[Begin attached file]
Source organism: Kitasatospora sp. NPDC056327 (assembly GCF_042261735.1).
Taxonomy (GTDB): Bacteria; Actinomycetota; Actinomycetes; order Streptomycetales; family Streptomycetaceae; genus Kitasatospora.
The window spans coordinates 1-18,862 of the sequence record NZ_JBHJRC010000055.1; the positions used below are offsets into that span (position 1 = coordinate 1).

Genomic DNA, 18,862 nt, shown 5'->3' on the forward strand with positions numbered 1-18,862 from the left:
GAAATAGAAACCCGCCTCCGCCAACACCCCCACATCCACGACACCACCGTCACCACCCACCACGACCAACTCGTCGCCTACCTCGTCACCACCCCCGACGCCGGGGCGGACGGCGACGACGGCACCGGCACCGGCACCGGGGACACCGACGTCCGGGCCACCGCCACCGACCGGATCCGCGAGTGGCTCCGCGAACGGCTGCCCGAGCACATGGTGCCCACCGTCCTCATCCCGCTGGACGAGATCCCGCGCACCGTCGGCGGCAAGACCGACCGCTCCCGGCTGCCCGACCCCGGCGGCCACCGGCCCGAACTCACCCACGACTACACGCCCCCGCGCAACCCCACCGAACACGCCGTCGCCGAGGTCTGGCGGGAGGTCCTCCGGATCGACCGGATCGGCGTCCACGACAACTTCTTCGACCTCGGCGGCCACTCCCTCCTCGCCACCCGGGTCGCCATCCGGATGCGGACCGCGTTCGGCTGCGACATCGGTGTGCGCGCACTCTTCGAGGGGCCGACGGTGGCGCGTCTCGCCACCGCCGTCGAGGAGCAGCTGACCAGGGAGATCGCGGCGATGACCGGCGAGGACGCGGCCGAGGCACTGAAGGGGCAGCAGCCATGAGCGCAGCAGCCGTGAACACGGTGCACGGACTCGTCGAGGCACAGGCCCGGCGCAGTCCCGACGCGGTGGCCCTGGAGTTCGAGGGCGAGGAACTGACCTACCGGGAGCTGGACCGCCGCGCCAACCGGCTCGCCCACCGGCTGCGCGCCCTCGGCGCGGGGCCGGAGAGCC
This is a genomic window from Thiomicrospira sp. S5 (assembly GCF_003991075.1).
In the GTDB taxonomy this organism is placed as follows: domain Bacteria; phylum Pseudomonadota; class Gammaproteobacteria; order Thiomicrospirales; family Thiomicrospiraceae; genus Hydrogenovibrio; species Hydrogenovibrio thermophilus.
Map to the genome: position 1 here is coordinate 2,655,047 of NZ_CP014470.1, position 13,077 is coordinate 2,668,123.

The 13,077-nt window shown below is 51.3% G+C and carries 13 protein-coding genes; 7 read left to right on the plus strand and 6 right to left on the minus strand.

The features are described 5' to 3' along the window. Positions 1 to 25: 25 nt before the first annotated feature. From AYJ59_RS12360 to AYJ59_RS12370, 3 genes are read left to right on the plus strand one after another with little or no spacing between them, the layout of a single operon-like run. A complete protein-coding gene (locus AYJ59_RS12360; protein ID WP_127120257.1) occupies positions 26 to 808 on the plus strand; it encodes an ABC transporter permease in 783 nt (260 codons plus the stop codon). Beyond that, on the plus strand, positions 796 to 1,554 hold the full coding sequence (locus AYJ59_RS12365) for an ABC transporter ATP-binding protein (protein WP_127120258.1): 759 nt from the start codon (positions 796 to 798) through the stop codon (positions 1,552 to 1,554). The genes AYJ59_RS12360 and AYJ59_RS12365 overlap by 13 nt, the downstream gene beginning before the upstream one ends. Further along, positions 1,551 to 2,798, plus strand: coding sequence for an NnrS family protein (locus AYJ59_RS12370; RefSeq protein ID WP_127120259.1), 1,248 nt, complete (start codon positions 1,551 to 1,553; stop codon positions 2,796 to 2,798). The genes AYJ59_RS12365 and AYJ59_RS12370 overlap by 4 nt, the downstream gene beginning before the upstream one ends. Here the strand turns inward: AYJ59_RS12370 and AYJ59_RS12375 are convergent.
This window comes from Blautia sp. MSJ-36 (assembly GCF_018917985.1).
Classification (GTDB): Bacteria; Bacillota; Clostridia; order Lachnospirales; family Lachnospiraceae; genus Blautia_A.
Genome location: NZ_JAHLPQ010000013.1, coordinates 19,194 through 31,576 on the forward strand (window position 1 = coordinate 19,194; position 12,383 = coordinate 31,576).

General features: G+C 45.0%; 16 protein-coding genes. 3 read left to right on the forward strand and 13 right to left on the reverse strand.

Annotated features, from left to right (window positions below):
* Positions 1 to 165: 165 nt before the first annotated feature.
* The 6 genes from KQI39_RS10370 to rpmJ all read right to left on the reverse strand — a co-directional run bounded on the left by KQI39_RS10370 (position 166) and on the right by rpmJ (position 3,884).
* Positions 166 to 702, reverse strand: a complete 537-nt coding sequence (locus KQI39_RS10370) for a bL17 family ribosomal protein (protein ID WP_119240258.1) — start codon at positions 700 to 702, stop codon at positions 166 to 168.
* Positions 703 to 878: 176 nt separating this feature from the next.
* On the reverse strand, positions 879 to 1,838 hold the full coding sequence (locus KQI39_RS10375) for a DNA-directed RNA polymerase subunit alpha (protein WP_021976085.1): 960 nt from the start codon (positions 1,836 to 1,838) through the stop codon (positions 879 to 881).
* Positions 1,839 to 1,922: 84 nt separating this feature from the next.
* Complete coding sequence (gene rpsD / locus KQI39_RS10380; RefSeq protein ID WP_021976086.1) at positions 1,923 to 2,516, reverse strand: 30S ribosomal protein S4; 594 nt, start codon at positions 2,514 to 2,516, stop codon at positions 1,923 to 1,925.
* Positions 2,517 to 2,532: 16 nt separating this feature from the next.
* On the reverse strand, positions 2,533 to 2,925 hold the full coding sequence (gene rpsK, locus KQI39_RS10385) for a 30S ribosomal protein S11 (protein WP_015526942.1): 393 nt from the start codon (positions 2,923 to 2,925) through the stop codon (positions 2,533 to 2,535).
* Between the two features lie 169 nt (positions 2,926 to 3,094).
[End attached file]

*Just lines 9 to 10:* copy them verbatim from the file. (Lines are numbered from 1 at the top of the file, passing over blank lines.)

The 13,077-nt window shown below is 51.3% G+C and carries 13 protein-coding genes; 7 read left to right on the plus strand and 6 right to left on the minus strand.

The features are described 5' to 3' along the window. Positions 1 to 25: 25 nt before the first annotated feature. From AYJ59_RS12360 to AYJ59_RS12370, 3 genes are read left to right on the plus strand one after another with little or no spacing between them, the layout of a single operon-like run. A complete protein-coding gene (locus AYJ59_RS12360; protein ID WP_127120257.1) occupies positions 26 to 808 on the plus strand; it encodes an ABC transporter permease in 783 nt (260 codons plus the stop codon). Beyond that, on the plus strand, positions 796 to 1,554 hold the full coding sequence (locus AYJ59_RS12365) for an ABC transporter ATP-binding protein (protein WP_127120258.1): 759 nt from the start codon (positions 796 to 798) through the stop codon (positions 1,552 to 1,554). The genes AYJ59_RS12360 and AYJ59_RS12365 overlap by 13 nt, the downstream gene beginning before the upstream one ends. Further along, positions 1,551 to 2,798, plus strand: coding sequence for an NnrS family protein (locus AYJ59_RS12370; RefSeq protein ID WP_127120259.1), 1,248 nt, complete (start codon positions 1,551 to 1,553; stop codon positions 2,796 to 2,798). The genes AYJ59_RS12365 and AYJ59_RS12370 overlap by 4 nt, the downstream gene beginning before the upstream one ends. Here the strand turns inward: AYJ59_RS12370 and AYJ59_RS12375 are convergent.